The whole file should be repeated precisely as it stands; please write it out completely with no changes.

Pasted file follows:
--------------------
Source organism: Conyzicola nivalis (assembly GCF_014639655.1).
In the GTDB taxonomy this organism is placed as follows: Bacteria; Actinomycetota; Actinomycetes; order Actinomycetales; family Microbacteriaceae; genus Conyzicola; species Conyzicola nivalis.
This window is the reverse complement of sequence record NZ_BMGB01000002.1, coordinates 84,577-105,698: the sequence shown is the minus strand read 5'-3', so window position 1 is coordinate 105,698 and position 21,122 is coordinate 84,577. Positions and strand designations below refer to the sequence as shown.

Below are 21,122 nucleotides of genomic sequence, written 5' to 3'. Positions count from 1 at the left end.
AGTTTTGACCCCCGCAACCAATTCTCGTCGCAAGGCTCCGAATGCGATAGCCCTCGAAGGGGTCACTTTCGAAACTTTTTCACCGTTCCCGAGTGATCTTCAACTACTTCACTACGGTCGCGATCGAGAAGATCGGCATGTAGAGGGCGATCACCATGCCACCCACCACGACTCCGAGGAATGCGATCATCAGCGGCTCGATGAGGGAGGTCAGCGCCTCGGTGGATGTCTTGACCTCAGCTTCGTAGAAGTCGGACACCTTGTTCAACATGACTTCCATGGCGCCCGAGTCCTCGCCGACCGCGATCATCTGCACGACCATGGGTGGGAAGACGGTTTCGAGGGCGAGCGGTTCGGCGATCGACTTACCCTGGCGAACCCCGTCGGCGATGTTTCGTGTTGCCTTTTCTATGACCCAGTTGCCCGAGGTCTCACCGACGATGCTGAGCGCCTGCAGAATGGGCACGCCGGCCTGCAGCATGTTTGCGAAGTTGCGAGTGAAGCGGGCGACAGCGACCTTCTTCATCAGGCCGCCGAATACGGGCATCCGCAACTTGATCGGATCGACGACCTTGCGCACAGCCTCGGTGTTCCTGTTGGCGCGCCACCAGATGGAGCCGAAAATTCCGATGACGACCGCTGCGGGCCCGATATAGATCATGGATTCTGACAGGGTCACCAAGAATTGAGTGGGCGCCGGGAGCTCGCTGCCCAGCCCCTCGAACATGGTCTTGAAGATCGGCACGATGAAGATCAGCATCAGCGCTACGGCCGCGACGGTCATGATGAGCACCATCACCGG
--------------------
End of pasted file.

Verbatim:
Source organism: Conyzicola nivalis (assembly GCF_014639655.1).
In the GTDB taxonomy this organism is placed as follows: Bacteria; Actinomycetota; Actinomycetes; order Actinomycetales; family Microbacteriaceae; genus Conyzicola; species Conyzicola nivalis.
This window is the reverse complement of sequence record NZ_BMGB01000002.1, coordinates 84,577-105,698: the sequence shown is the minus strand read 5'-3', so window position 1 is coordinate 105,698 and position 21,122 is coordinate 84,577. Positions and strand designations below refer to the sequence as shown.

Below are 21,122 nucleotides of genomic sequence, written 5' to 3'. Positions count from 1 at the left end.
AGTTTTGACCCCCGCAACCAATTCTCGTCGCAAGGCTCCGAATGCGATAGCCCTCGAAGGGGTCACTTTCGAAACTTTTTCACCGTTCCCGAGTGATCTTCAACTACTTCACTACGGTCGCGATCGAGAAGATCGGCATGTAGAGGGCGATCACCATGCCACCCACCACGACTCCGAGGAATGCGATCATCAGCGGCTCGATGAGGGAGGTCAGCGCCTCGGTGGATGTCTTGACCTCAGCTTCGTAGAAGTCGGACACCTTGTTCAACATGACTTCCATGGCGCCCGAGTCCTCGCCGACCGCGATCATCTGCACGACCATGGGTGGGAAGACGGTTTCGAGGGCGAGCGGTTCGGCGATCGACTTACCCTGGCGAACCCCGTCGGCGATGTTTCGTGTTGCCTTTTCTATGACCCAGTTGCCCGAGGTCTCACCGACGATGCTGAGCGCCTGCAGAATGGGCACGCCGGCCTGCAGCATGTTTGCGAAGTTGCGAGTGAAGCGGGCGACAGCGACCTTCTTCATCAGGCCGCCGAATACGGGCATCCGCAACTTGATCGGATCGACGACCTTGCGCACAGCCTCGGTGTTCCTGTTGGCGCGCCACCAGATGGAGCCGAAAATTCCGATGACGACCGCTGCGGGCCCGATATAGATCATGGATTCTGACAGGGTCACCAAGAATTGAGTGGGCGCCGGGAGCTCGCTGCCCAGCCCCTCGAACATGGTCTTGAAGATCGGCACGATGAAGATCAGCATCAGCGCTACGGCCGCGACGGTCATGATGAGCACCATCACCGG